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SFVAMC study may revive old approach to high blood pressure therapy

A class of once-popular high blood pressure drugs, now used less frequently because of serious side effects, may be re-explored in light of San Francisco Veterans Affairs Medical Center research. The new study in mice suggests that drugs which block just one type of adrenalin receptor might be just as effective as the earlier, related drugs, but with fewer side effects. The earlier drugs block more types of adrenalin receptors.

"In clinical trials a few years ago, drugs that blocked all three types of alpha-1 adrenergic receptors increased patients' risk of heart disease, so their use has fallen. Our study suggests that a drug which blocks just one receptor subtype might reduce blood pressure just as effectively, while avoiding some of the side effects," said Paul Simpson, MD, UCSF professor of medicine and cardiologist at SFVAMC.

For their study, the researchers created genetically engineered mice that lacked the A/C subtype of alpha-1-adrenergic receptor. Adrenergic receptors throughout the body create the response to the stress hormones adrenalin and noradrenalin.

The experimental mice had 8 to 12 percent lower blood pressure than normal mice. This suggested that A/C receptors can increase blood pressure, and that blocking them alone might reduce blood pressure, Simpson said.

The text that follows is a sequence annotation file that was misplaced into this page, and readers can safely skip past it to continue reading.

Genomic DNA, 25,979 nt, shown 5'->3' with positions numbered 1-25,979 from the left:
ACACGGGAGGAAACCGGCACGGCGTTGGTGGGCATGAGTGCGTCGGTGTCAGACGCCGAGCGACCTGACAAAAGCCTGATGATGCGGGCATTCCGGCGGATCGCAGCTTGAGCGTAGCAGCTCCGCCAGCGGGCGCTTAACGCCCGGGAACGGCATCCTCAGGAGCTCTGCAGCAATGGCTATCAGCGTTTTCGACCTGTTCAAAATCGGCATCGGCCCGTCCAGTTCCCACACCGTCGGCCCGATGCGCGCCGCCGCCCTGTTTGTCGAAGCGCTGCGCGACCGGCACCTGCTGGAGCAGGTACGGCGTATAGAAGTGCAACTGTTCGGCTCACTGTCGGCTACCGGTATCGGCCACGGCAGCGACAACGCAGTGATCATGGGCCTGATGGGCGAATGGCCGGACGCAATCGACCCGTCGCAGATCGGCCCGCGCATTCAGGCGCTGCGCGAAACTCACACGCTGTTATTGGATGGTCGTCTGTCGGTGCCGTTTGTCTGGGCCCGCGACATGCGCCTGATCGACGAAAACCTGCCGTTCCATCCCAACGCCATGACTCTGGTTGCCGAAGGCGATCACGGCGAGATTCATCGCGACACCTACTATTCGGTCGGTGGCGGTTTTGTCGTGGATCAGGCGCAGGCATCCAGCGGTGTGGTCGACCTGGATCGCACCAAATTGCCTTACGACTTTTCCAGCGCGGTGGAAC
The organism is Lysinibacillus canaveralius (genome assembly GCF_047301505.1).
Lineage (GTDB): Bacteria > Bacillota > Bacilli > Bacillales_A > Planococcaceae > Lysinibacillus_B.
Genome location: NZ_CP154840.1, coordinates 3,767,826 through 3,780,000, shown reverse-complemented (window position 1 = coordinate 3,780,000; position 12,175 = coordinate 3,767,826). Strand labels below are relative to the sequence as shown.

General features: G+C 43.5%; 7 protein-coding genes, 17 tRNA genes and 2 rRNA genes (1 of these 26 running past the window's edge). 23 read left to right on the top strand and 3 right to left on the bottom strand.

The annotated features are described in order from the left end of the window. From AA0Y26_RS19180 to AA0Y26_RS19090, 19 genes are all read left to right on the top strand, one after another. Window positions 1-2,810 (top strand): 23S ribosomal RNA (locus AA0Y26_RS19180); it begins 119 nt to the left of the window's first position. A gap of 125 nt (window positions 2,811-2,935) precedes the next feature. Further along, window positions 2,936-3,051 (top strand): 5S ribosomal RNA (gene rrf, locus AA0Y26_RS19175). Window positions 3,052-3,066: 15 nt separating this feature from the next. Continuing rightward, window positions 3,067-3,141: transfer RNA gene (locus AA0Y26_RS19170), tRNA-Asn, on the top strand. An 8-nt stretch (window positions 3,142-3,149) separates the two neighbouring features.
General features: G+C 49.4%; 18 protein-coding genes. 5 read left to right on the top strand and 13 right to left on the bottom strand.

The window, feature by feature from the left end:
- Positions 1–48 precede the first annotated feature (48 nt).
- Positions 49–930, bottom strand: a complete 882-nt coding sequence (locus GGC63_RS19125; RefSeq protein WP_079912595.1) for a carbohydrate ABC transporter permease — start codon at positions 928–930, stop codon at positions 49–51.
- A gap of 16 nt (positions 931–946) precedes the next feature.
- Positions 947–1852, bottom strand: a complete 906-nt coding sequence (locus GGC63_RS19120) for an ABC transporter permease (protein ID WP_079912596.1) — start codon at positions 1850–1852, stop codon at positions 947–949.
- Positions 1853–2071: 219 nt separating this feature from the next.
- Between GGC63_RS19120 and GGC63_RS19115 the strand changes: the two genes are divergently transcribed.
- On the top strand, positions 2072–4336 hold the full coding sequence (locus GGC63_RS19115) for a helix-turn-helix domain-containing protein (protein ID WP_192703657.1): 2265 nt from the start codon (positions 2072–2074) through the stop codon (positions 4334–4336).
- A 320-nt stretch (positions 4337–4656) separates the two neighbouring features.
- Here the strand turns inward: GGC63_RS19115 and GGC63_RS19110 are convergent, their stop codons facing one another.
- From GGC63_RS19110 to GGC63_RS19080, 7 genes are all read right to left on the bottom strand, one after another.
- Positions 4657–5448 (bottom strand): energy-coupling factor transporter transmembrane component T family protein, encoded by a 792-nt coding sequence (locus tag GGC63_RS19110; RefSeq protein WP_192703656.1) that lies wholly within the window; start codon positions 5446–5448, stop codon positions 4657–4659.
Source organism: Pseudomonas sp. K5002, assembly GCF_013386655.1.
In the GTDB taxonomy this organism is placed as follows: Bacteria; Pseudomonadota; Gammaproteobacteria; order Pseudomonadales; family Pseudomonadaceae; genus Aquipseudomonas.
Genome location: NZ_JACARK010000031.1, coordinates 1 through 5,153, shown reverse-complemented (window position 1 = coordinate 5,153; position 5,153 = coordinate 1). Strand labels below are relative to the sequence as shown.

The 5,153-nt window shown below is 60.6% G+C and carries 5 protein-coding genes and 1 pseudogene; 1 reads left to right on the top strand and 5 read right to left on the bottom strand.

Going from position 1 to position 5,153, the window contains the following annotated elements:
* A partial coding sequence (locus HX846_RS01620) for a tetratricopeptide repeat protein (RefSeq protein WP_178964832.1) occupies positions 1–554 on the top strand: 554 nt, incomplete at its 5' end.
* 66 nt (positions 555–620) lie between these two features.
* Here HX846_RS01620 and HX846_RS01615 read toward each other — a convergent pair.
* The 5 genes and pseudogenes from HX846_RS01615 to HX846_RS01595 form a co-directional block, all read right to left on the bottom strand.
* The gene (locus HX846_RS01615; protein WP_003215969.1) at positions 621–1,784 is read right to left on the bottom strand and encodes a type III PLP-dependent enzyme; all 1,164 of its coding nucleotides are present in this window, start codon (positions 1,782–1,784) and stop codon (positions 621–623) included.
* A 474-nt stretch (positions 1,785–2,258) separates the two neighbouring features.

Interestingly, the previously tested drugs that blocked alpha-1 receptors, reduced blood pressure in people by the same amount as did the gene knockout in mice, Simpson said.

The study was published in the latest issue of Proceedings of the National Academy of Sciences.

In addition to measuring resting blood pressure using two different techniques, they also treated the mice with a drug that raises blood pressure. While the drug raised blood pressure in both normal and genetically altered mice, the experimental mice still had 10-15 percent lower blood pressure, Simpson said.

Drugs that block the A/C receptor subtype might have fewe
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Contact: Wallace Ravven
wravven@pubaff.ucsf.edu
415-476-2557
University of California - San Francisco
1-Jul-2002


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